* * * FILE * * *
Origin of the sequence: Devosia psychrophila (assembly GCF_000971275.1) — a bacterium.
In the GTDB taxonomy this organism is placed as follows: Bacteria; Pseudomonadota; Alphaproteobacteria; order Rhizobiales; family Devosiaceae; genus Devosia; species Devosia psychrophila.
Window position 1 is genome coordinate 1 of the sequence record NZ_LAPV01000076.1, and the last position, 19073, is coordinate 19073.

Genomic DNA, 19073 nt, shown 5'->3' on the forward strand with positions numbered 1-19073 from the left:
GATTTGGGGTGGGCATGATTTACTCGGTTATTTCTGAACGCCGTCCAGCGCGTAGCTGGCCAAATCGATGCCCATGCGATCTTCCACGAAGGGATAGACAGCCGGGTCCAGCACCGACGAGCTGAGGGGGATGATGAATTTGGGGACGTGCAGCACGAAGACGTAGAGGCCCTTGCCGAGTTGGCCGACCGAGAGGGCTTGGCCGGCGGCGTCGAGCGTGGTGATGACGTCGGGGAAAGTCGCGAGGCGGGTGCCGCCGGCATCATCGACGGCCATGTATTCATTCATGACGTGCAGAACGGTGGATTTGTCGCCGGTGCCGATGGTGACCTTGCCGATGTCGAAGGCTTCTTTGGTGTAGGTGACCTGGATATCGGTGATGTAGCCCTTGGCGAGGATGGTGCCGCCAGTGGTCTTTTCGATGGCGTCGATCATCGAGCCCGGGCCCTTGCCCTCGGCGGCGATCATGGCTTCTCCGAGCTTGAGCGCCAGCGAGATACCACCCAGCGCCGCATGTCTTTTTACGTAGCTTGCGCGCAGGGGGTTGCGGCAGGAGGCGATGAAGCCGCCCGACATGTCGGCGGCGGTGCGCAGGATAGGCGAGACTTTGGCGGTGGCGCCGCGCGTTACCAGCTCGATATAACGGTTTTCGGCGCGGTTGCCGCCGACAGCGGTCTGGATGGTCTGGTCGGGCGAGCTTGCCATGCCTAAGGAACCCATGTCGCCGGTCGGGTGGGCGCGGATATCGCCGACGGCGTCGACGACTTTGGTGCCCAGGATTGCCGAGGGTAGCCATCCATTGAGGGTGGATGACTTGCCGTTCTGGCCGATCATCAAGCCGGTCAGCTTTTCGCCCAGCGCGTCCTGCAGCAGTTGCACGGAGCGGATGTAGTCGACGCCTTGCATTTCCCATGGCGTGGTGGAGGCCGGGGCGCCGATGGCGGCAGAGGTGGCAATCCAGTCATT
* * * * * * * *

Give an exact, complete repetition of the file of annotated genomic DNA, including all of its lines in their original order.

Origin of the sequence: Devosia psychrophila (assembly GCF_000971275.1) — a bacterium.
In the GTDB taxonomy this organism is placed as follows: Bacteria; Pseudomonadota; Alphaproteobacteria; order Rhizobiales; family Devosiaceae; genus Devosia; species Devosia psychrophila.
Window position 1 is genome coordinate 1 of the sequence record NZ_LAPV01000076.1, and the last position, 19073, is coordinate 19073.

Genomic DNA, 19073 nt, shown 5'->3' on the forward strand with positions numbered 1-19073 from the left:
GATTTGGGGTGGGCATGATTTACTCGGTTATTTCTGAACGCCGTCCAGCGCGTAGCTGGCCAAATCGATGCCCATGCGATCTTCCACGAAGGGATAGACAGCCGGGTCCAGCACCGACGAGCTGAGGGGGATGATGAATTTGGGGACGTGCAGCACGAAGACGTAGAGGCCCTTGCCGAGTTGGCCGACCGAGAGGGCTTGGCCGGCGGCGTCGAGCGTGGTGATGACGTCGGGGAAAGTCGCGAGGCGGGTGCCGCCGGCATCATCGACGGCCATGTATTCATTCATGACGTGCAGAACGGTGGATTTGTCGCCGGTGCCGATGGTGACCTTGCCGATGTCGAAGGCTTCTTTGGTGTAGGTGACCTGGATATCGGTGATGTAGCCCTTGGCGAGGATGGTGCCGCCAGTGGTCTTTTCGATGGCGTCGATCATCGAGCCCGGGCCCTTGCCCTCGGCGGCGATCATGGCTTCTCCGAGCTTGAGCGCCAGCGAGATACCACCCAGCGCCGCATGTCTTTTTACGTAGCTTGCGCGCAGGGGGTTGCGGCAGGAGGCGATGAAGCCGCCCGACATGTCGGCGGCGGTGCGCAGGATAGGCGAGACTTTGGCGGTGGCGCCGCGCGTTACCAGCTCGATATAACGGTTTTCGGCGCGGTTGCCGCCGACAGCGGTCTGGATGGTCTGGTCGGGCGAGCTTGCCATGCCTAAGGAACCCATGTCGCCGGTCGGGTGGGCGCGGATATCGCCGACGGCGTCGACGACTTTGGTGCCCAGGATTGCCGAGGGTAGCCATCCATTGAGGGTGGATGACTTGCCGTTCTGGCCGATCATCAAGCCGGTCAGCTTTTCGCCCAGCGCGTCCTGCAGCAGTTGCACGGAGCGGATGTAGTCGACGCCTTGCATTTCCCATGGCGTGGTGGAGGCCGGGGCGCCGATGGCGGCAGAGGTGGCAATCCAGTCATT